figure 3

Changes in heavy rainfall frequency (the number of days with more than 100 mm per day) in July between the HIST and NonW simulations from 1981 to 2010. The heavy rainfall frequency was obtained from the RCM outputs.

Risk-based event attribution

Figure 4 compares Case2018-like, Case2017-like and Case1993-like event probabilities between the HIST and NonW simulations. Three-day accumulated rainfall was used for Case2018, and daily rainfall was used for Case2017 and Case1993. Because the simulated daily rainfall of 20 km-RCM slightly underestimated the frequency of intense rainfall of more than 200 mm per day18, we used a 50-year return value of each 3000 sample (100 members from 1981 to 2010) of the HIST simulation as a threshold instead of observed values (see ‘Methods’). Contrary to Fig. 3, Fig. 4 shows a significant increase in extreme rainfall frequency not only in Case2017-like events (western Kyushu) but also in Case2018-like events (Japan’s Inland Sea) when we focused on each episode. Figure 4a (Case2018-like events) indicates that the threshold of 72-h rainfall was estimated to have 20.7-year return period under the realistic 2018 climatic conditions, but would have a 68.0-year return period under counterfactual conditions free of human-induced climate change. That is, the probability increased from 1.47% (with a confidence interval of 1.22–1.71% which are the 2th–98th percentiles of 5000 bootstrap random samples) to 4.82% (4.38–5.27%) due to human activity. In the same way, Fig. 4b (Case2017-like events) indicates that the return period (probability) of daily maximum rainfall changed from 53.5 years (1.87% with a confidence interval of 1.61–2.12%) to 36.0 years (2.78% with a confidence of 2.48–3.08%) due to global warming. Such an influence was not detectable in the TC-induced type events, as in Case1993 (Fig. 4c).

Fig. 4: Change in return periods of heavy rainfall indices.
figure 4

ac Return period curves of maximum 3-day accumulated rainfall [mm per 3 days] from 28 June to 8 July (a; Case2018), daily maximum rainfall [mm per day] from 1 July to 10 July (b; Case2017), and daily maximum rainfall from 1 July to 31 July (c; Case1993) synthesised from all precipitation simulations in the HIST and NonW climates. d Probability density functions (PDF) of zonal dipole indices [m] for Case2017. Each panel shows two curves of the HIST (red) and NonW (blue) large-ensemble simulations. In (ac), bars represent 2–98% confidence intervals based on the Monte Carlo bootstrap resampling method at each threshold (see ‘Methods’). In (d), the shadings are PDFs based on 30-year statistics from 1981 to 2010. The values in (ac) were obtained from the NHRCM outputs, whereas the index in (d) was calculated from the MRI-AGCM3.2 outputs.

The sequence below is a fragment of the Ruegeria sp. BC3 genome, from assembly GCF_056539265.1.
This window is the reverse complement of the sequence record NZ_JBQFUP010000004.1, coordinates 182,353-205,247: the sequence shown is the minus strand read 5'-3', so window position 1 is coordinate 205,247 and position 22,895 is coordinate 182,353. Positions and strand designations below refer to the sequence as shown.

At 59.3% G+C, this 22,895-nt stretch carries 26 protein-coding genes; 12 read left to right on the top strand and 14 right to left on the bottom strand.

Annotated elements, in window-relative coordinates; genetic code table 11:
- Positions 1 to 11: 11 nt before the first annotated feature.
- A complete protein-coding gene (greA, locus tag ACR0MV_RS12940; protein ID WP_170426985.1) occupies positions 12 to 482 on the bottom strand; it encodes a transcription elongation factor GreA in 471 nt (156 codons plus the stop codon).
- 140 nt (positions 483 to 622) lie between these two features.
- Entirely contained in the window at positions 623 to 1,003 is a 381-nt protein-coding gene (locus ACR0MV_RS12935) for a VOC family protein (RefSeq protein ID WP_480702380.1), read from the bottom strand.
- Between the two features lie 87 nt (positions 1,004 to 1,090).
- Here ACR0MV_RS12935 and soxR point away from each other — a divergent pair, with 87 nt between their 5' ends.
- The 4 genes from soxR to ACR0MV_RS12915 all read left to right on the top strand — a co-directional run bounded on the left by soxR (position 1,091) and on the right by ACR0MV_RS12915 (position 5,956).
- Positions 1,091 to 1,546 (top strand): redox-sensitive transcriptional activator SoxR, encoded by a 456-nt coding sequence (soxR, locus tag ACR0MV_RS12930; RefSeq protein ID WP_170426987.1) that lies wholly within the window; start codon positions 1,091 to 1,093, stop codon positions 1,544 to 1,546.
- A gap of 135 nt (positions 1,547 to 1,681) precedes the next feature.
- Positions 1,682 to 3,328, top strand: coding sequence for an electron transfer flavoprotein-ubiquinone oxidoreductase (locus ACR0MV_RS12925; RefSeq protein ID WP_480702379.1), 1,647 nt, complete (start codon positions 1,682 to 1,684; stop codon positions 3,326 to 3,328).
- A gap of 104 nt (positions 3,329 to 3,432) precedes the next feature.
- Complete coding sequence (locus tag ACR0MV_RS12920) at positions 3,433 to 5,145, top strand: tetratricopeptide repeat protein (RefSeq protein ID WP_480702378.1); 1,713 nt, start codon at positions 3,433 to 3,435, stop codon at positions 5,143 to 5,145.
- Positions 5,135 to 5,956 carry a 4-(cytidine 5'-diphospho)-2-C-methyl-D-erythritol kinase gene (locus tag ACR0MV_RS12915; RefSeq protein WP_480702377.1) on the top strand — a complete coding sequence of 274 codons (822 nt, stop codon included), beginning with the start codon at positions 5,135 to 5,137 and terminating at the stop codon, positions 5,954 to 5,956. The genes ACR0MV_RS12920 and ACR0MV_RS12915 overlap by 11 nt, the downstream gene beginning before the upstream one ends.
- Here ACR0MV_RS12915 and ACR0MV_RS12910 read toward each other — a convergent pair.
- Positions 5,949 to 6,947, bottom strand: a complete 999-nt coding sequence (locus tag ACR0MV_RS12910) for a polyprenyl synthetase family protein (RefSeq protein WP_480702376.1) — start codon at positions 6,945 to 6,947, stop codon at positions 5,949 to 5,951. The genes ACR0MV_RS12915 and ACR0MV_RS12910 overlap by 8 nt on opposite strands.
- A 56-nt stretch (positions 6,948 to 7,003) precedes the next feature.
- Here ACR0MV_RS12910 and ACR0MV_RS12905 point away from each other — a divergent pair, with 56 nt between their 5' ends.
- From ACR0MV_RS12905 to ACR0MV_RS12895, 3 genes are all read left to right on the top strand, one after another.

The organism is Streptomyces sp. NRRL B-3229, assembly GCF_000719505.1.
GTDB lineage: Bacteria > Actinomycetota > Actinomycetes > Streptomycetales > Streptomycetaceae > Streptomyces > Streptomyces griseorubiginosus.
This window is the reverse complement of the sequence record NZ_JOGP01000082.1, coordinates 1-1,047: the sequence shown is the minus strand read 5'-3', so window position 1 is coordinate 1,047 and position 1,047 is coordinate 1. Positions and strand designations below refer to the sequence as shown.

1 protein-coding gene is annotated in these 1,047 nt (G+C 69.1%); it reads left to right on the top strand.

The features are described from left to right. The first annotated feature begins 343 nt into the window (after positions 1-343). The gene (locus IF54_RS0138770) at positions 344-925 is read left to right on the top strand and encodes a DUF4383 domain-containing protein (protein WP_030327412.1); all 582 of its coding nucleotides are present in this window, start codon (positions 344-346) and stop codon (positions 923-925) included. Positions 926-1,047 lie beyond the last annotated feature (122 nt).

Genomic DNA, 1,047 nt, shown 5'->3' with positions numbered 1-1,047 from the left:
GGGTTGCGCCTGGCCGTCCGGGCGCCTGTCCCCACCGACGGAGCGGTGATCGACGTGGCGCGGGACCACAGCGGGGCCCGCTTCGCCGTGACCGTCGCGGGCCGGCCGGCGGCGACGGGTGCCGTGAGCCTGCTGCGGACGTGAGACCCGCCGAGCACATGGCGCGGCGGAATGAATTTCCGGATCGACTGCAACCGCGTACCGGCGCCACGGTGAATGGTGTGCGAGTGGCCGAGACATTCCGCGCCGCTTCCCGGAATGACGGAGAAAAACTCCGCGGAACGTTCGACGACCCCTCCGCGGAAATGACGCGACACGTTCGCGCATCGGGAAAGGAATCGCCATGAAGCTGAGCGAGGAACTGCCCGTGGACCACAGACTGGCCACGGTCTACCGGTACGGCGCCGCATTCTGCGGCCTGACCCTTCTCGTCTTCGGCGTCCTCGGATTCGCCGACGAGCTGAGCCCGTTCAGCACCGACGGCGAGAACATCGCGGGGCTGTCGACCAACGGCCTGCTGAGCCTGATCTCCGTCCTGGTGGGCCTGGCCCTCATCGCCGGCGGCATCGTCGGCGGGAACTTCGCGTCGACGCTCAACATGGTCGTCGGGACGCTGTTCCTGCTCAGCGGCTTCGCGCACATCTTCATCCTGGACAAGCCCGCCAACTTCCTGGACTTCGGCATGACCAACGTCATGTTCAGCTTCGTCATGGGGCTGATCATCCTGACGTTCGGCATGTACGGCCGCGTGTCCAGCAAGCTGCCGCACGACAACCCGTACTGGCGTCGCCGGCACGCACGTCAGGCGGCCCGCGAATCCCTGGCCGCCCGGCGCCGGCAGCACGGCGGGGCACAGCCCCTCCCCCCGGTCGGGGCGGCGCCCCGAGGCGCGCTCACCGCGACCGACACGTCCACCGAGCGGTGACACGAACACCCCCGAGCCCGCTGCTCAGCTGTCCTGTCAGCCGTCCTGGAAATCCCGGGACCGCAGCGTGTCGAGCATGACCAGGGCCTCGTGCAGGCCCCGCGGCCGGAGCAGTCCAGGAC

We analysed the background specific synoptic pressure patterns in Case2017 and Case2018. The observed and ensemble-mean circulation anomalies are shown in Fig. 5. Anomaly patterns from the reanalysis data and the ensemble-mean simulation were partly dissimilar to each other because the anomaly by the JRA55 reanalysis (Fig. 5a, c) was only one sample including stochastic intrinsic variability, whereas the simulated anomaly (Fig. 5b, d) was the average of 100 members where stochastic intrinsic components were cancelled out. The signals obtained from the ensemble-mean values indicate that the background conditioning behind the event of focus is forced by boundary conditions prescribing MRI-AGCM3.2, such as sea surface temperature (SST). The anomalies for Case2017 (western Kyushu) (Fig. 5c, d) show patterns conditioned by the enhanced NPSH and southwesterly moisture flow, which indicates high heavy rainfall potential as shown by Sampe and Xie29. Similarly, the observed and ensemble-mean anomalies for Case2018 (Japan’s Inland Sea) (Fig. 4a, b) show that the background field was conditioned by the zonal pressure dipole and the southerly moisture flow. This means that, if the 2018 episode was separated from the other events in the coastal region of Japan’s Inland Sea, the conditions of Case2018 and Case2017 would be similar in that moisture convergence was the main driver of high heavy rainfall potential. This is why Case2018-like events were also attributable to anthropogenic global warming.

Fig. 5: Synoptic circulation patterns in Case2018 and Case2017.
figure 5

Anomalies from the JRA55 reanalysis (left) and ensemble-mean anomalies from the MRI-AGCM3.2 HIST simulations (right) of Z850 (m, shading) and column-integrated water vapour fluxes (kg m−1 s−1 for JRA55, kg kg−1 m s−1 for HIST, vectors) for Case2018 (upper) and Case2017 (lower).